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What to know when under investigation for white-collar crime
It is always intimidating to learn that you are under investigation for suspected criminal activity, especially if you do not fully understand the nature of the allegations against you. White-collar crimes are serious, but many people fail to comprehend the severe nature of these charges and the potential penalties a conviction can bring.
White-collar crimes are financially motivated crimes. In most cases, these crimes lack an element of violence, but a conviction can result in penalties that can change the course of your life. If you are already facing charges of white-collar crime or you believe you may be soon, it is in your interests to act quickly to build a strong defense strategy.
Common types of white-collar crimes
White-collar crime is a term used to describe criminal activity that involves taking money or sensitive information through deceptive or fraudulent means. White-collar cases are complex, and they take a long time to investigate. If you are under investigation, you can go ahead and start working on an appropriate defense by which you can effectively confront charges that may come against you in the future. Some of the most common types of white-collar criminal charges include:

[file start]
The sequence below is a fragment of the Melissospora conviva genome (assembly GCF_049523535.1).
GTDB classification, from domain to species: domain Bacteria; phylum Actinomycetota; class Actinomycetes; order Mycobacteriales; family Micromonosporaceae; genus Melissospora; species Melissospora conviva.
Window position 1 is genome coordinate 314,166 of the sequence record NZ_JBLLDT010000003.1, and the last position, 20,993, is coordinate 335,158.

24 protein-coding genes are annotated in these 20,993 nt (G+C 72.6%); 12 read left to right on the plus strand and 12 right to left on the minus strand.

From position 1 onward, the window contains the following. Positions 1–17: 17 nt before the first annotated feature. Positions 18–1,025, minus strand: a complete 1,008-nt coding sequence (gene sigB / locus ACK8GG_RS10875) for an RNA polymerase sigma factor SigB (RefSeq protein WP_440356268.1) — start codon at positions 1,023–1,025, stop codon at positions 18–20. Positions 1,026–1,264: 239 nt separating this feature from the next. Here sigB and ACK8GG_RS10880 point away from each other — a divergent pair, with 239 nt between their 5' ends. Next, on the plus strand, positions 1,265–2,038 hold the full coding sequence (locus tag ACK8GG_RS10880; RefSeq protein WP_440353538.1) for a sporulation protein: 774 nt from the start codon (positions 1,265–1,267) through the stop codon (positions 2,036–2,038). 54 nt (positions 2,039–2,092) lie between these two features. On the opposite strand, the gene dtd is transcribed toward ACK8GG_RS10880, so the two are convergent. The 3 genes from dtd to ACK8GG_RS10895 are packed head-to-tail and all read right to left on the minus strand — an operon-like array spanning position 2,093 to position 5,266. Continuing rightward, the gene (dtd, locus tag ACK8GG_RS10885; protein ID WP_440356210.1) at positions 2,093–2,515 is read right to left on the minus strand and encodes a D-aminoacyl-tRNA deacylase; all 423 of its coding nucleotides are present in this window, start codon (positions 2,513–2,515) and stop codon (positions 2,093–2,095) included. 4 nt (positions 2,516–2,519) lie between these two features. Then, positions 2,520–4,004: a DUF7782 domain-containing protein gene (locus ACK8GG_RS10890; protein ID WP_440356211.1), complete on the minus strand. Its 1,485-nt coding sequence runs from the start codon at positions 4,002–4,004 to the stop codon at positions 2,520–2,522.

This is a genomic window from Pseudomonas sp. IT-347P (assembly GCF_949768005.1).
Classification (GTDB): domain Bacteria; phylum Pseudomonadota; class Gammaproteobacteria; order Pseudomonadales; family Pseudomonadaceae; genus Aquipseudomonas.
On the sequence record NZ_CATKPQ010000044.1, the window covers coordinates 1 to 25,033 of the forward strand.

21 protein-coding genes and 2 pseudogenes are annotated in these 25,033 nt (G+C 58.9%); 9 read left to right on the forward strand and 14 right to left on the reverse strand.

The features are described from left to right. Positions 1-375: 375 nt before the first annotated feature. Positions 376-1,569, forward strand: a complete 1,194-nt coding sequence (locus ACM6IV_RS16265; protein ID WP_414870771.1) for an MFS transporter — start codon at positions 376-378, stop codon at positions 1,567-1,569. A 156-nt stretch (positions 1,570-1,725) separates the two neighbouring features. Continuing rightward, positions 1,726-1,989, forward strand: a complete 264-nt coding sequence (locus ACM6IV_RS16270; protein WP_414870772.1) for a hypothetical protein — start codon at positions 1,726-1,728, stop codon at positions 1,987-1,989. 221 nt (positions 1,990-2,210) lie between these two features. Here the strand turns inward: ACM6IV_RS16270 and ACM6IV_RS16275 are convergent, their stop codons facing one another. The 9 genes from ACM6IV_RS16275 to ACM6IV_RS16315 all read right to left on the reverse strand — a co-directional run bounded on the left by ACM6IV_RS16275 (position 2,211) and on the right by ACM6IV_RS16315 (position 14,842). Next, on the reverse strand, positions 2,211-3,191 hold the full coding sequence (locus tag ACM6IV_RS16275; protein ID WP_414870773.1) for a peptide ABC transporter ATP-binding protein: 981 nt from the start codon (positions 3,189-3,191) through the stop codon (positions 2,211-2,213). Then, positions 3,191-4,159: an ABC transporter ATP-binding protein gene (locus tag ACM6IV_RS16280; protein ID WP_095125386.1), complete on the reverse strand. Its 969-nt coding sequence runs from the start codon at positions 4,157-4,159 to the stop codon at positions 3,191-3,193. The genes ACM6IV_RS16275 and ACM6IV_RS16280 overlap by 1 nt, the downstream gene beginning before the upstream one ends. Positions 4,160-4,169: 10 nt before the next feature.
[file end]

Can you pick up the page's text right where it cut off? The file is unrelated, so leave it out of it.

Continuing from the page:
- Tax evasion: which is avoiding paying taxes through various means
- Money laundering: which is moving illegally gained money through various means to make it seem clean
- Embezzlement: which is taking money from a person to whom the defendant owed some type of duty, such as a financial advisor
- Fraud: which is taking money through types of deception, trickery and other deceitful means
White-collar crime cases often involve both state and federal laws, which means that the penalties for a conviction can be steep. It is in your interests to act quickly to protect your rights and seek experienced Georgia defense counsel, even if your case is still in the investigative stage.
Your defense can start now
You do not have to wait until there are formal charges against you to start working on your defense. The sooner you move forward with starting a plan for your defense, the better you will be able to fight back and protect your future interests.
When facing criminal charges of any kind, your future is at stake. You have the right to a presumption of innocence as well as the right to confront the charges against you and present evidence for the benefit of your defense.